Our Previous Pastor
Thank you for taking the time to read the “Pastor’s Bio” page on Zion’s website. I hope that what follows will help you get to know me a little better as well as (and more importantly) encourage you in your Christ-centered faith.
I’m not all that comfortable writing a blog post about myself. Like your life, mine is too complex and three-dimensional to accurately reconstruct it in 500 words or less. So instead of giving you a bird’s eye view of my life, I’d like to take this space to share with you three Scripture passages that have changed my life.
“And whatever you ask in prayer, you will receive, if you have faith.”
The church I grew up in had its Confirmation Students each select a favorite verse from the Bible to be their “Confirmation Verse.” When I was 14, this verse, a saying of Jesus, stood out to me. It still does. Not because it illustrates the “power of prayer,” but because it reveals the gracious and powerful nature of the one to whom we pray. This passage breathes life into the prayer life of any Christian, creates tension (what do we do when we don’t get what we pray for when Jesus says that we will?), and compels us to carefully consider what we ask of the Lord in prayer.
2 Corinthians 5:17
Therefore, if anyone is in Christ, he is a new creation. The old has passed away; behold, the new has come.
In high school, this verse caused me to evaluate the importance of Jesus on my life. It has been said that “Christianity, if true, is of infinite importance; if false, of no importance. But the one thing Christianity cannot be is of moderate importance.”
Even the pagan philosophers command us to “know thyself.” Knowing that, in Christ, we are new creations where the mistakes of yesterday need not cast a deterministic shadow over our future, and the guilt of our sins cannot keep us separated us from the one who has caused us to be born from above satisfies our deepest yearning to know exactly who we are (and whose we are). And THAT is of infinite importance.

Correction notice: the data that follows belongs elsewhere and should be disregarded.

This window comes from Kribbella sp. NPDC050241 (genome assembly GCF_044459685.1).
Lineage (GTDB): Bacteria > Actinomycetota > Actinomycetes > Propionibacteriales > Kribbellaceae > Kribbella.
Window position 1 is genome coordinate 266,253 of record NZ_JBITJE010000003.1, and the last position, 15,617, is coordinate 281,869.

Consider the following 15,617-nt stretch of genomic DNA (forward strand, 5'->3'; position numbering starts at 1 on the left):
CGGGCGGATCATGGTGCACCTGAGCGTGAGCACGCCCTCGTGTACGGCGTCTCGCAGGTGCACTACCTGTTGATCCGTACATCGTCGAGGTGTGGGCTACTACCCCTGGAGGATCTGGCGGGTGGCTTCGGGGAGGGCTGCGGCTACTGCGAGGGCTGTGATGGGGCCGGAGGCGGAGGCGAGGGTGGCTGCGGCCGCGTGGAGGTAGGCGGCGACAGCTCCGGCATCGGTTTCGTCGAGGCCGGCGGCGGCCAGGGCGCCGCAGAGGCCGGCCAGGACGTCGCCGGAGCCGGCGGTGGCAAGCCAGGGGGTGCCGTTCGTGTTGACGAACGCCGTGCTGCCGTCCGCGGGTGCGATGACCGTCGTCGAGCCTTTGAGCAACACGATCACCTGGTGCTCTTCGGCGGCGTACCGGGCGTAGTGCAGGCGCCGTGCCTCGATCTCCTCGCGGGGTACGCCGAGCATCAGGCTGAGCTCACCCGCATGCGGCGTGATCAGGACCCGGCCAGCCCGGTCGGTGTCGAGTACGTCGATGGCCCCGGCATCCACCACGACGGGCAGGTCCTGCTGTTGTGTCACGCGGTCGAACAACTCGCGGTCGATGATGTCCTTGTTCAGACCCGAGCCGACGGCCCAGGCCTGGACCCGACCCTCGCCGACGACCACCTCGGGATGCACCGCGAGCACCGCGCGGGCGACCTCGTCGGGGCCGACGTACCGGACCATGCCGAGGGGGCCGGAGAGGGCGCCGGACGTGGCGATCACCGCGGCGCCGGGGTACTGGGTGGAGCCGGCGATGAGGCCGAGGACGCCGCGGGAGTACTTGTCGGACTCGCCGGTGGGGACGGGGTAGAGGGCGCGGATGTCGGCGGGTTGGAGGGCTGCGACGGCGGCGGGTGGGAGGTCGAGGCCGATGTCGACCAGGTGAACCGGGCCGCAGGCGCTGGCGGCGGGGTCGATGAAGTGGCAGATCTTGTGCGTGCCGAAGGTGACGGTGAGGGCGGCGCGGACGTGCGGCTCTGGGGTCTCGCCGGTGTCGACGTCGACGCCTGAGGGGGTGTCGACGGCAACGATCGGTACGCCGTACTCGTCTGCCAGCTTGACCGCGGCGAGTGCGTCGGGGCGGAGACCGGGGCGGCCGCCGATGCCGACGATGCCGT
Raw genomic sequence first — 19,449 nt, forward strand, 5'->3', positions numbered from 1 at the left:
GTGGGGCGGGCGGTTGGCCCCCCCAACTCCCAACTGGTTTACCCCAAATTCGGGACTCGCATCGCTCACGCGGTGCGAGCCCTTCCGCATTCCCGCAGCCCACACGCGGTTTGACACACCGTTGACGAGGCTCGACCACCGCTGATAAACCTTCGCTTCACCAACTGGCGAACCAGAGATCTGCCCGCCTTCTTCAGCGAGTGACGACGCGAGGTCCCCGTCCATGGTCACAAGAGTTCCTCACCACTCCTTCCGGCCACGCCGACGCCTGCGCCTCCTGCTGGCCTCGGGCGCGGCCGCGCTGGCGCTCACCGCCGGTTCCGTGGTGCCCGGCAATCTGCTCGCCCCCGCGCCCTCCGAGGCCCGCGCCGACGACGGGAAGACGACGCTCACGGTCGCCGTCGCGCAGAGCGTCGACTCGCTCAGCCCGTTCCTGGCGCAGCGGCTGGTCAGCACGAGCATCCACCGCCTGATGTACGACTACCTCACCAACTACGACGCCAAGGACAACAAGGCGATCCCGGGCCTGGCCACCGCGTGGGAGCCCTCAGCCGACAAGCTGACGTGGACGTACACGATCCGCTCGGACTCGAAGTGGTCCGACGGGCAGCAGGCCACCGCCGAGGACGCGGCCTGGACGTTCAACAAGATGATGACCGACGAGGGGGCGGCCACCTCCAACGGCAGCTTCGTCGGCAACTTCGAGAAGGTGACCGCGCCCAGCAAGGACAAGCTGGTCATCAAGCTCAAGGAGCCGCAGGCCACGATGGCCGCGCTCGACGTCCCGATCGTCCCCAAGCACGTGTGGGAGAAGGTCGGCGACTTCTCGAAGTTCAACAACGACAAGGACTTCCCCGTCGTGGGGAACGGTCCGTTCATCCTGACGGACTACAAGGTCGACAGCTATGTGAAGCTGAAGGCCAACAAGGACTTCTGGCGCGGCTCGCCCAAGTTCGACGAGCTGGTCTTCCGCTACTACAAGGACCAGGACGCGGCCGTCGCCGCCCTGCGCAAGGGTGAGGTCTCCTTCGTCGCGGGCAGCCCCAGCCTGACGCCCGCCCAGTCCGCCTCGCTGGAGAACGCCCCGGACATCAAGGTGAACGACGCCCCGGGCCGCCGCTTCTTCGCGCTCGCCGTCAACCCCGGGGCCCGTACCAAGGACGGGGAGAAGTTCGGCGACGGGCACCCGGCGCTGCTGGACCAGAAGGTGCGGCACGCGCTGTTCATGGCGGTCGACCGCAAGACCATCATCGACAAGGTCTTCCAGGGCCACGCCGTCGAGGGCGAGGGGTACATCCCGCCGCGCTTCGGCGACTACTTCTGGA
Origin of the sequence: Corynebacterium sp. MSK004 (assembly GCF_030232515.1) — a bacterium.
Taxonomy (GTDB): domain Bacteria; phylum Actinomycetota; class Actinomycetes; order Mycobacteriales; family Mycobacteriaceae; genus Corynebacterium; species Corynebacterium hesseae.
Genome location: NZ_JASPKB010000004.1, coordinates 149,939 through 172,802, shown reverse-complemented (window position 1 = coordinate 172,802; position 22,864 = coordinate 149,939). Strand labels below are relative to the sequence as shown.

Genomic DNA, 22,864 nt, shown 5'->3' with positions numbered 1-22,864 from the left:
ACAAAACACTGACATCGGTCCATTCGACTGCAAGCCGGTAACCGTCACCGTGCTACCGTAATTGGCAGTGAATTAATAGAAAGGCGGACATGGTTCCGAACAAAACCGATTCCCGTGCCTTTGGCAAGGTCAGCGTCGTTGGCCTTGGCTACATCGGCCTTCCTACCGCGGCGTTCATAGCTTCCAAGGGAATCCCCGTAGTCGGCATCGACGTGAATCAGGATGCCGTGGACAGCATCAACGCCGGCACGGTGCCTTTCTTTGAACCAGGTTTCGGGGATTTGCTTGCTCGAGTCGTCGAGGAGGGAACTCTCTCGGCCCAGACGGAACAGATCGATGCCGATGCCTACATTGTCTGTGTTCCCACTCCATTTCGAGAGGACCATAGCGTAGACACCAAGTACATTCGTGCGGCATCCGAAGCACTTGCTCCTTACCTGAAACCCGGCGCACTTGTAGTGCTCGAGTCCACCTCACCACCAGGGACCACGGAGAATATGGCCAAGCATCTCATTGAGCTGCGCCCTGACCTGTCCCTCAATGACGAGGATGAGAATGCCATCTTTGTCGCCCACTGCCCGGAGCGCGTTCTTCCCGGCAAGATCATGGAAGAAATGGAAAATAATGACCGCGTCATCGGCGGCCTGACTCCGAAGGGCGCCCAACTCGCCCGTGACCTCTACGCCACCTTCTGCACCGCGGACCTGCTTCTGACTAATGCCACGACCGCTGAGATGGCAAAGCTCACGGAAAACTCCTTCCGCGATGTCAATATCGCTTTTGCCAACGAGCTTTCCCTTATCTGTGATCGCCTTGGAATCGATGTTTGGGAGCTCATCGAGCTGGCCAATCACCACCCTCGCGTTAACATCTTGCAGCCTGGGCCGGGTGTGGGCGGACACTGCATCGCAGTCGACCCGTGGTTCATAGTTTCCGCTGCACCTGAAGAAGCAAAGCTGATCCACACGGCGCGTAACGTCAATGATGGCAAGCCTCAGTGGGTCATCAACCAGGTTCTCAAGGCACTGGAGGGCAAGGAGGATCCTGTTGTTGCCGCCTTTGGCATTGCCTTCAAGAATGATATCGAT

There is therefore now no condemnation for those who are in Christ Jesus.
On the one hand, this verse is extremely comforting to tortured souls, weighed down by the guilt of past transgressions, frustrated by the inability to fully obey God, and frightened by the account they will need to give to their Creator on the Last Day. In Christ, our sins are not counted against us. In Christ, we do not need to fear what happens to us when we die. In Christ, we do not need to doubt God’s love.
But on the other hand, this verse is a hard pill to swallow, because it is predicated on the belief that, without being in Christ Jesus, people are justly condemned. While extolling the mercy and power of Christ Jesus, this verse also speaks a hard word to human nature. In the words of the confession in the hymnal I used growing up: “we are by nature sinful and unclean.” We need a Savior. And, in Christ Jesus, we have more than what we need.
And that’s what led me into the ministry. To be with people at their best and worst, on a weekly basis and for once-in-a-lifetime events, old and young, rich and poor and to be entrusted with the unchanging Gospel of our Lord Jesus Christ; to give people the best news they will ever hear in any situation.
Along the way, in addition to the free gift of salvation, the Lord has given me other undeserved blessings. I grew up in a Christian home with two loving parents. I have been called to pastor God’s people in Lincoln, NE (2005-2010) and here in Bridgeville (2010- present). Shortly before moving to Bridgeville, the Creator of marriage blessed me with a wife, Alissa (about whom much could be said, but I’ll spare you the sappy love story and gushing accolades and simply say she is) someone I look forward spending the rest of my life knowing, appreciating and enjoying. 20 months after marrying and 19 after moving to Bridgeville, the Lord blessed us with a son, Thomas. Less than two years later, we welcomed our daughter, Sarah, to the family. Parenting (so far) is a miraculous mix of sleeplessness, mood swings, tender moments, unconditional love, and seeing the world through innocent and unjaded eyes.
With all that being said, I hope that if you are considering a new church home or are curious about the Christian faith, you will not hesitate to either visit Zion or send me an e-mail. I’m sure all pastors plug their church somewhere on their website, but I really do think there is something special about Zion here in Bridgeville. We’re not perfect; we have been given the good news of Jesus. We would be honored to have you join us.
The Lutheran Theology of Marriage
by Rev. Duncan McLellan
Pittsburgh Theological Seminary
>Download the PDF